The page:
Vintage root cutter, Haulfre Gardens, Llandudno
Outside the tea room at Haulfre Gardens you can see an old cast-iron farm implement, which has long been used as a decorative flower planter here. It is a manually operated root cutter.
Root vegetables such as swedes and turnips were fed into the hopper. A handle was attached to the axle, which protrudes at the front, to rotate the cutting blades inside. The chopped vegetables emerged below, ready for feeding to livestock. This was much less laborious than cutting vegetables with a knife, and root cutters like this one were common on smallholdings. The pictures on the right show a root cutter in use at Muckross House, near Killarney, Ireland.
The example at Haulfre was made by Corbett, Williams & Sons of the Phoenix Iron Works in Rhuddlan, near Rhyl. The works was operated by John Williams & Sons for decades until 1908, when agricultural engineer Francis Corbett became chairman and managing director. His surname was then added to the company’s title. Root cutters are among the items listed in the advertisement shown here, dating from January 1909.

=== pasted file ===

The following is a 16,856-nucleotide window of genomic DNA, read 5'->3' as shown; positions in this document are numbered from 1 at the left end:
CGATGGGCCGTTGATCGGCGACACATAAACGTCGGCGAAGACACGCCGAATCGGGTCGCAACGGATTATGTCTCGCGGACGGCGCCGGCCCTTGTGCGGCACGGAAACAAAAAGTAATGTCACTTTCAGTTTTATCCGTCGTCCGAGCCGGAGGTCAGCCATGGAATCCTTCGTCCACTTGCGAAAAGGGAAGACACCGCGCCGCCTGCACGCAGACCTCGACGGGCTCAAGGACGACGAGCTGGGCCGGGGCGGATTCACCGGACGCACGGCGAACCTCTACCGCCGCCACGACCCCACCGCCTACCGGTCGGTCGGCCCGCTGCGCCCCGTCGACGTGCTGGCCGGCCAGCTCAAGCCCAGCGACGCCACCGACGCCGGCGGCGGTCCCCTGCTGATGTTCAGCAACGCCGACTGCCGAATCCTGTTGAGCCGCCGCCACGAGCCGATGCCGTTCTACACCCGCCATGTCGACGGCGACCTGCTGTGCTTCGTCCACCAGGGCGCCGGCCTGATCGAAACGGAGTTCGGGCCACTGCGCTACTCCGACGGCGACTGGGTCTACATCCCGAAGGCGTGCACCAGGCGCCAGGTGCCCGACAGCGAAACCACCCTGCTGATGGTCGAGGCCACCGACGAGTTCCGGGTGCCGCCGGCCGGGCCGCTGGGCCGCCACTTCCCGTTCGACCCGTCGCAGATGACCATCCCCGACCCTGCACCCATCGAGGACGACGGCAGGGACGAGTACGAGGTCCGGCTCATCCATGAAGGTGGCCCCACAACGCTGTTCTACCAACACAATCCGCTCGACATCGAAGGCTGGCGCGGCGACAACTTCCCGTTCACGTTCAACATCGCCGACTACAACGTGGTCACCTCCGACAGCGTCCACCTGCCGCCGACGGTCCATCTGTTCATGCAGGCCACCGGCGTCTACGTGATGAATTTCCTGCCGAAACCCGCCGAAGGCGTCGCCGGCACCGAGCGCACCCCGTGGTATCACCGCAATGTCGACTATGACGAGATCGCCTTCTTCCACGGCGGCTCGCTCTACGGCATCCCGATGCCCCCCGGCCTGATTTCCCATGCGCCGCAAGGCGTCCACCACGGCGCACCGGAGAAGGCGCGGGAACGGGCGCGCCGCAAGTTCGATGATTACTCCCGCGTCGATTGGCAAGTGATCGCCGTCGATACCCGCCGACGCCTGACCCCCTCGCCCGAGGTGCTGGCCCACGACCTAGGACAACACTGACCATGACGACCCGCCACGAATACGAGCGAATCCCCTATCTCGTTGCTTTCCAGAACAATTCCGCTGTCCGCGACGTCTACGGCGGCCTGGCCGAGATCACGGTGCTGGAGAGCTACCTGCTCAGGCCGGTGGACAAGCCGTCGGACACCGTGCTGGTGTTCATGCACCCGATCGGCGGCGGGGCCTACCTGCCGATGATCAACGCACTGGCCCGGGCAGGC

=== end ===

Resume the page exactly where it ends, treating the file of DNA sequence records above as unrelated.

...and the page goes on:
The company made many types of farm implement, as well as water tanks, farm buildings and an “oil engine” big enough to power dairy machinery. It won many prizes for its improvements to farm devices. In 1909, for example, its “improved chaff cutters” took first prize at the Welsh National Agricultural Society’s show in Aberystwyth.
Where this particular root cutter was used is unknown. One possibility is that it was at Tŷ Draw, a farm a little to the west of Haulfre Gardens. In the first half of the 19th century, this farm supplied most of Llandudno, then a village, with milk, butter and other farm produce. It had five or six strong horses, which were employed supplying goods and hauling equipment up to the local copper mines and bringing the ore down, on sleds, to the dressing floors near the sea.
Postcode: LL30 2HT View Location Map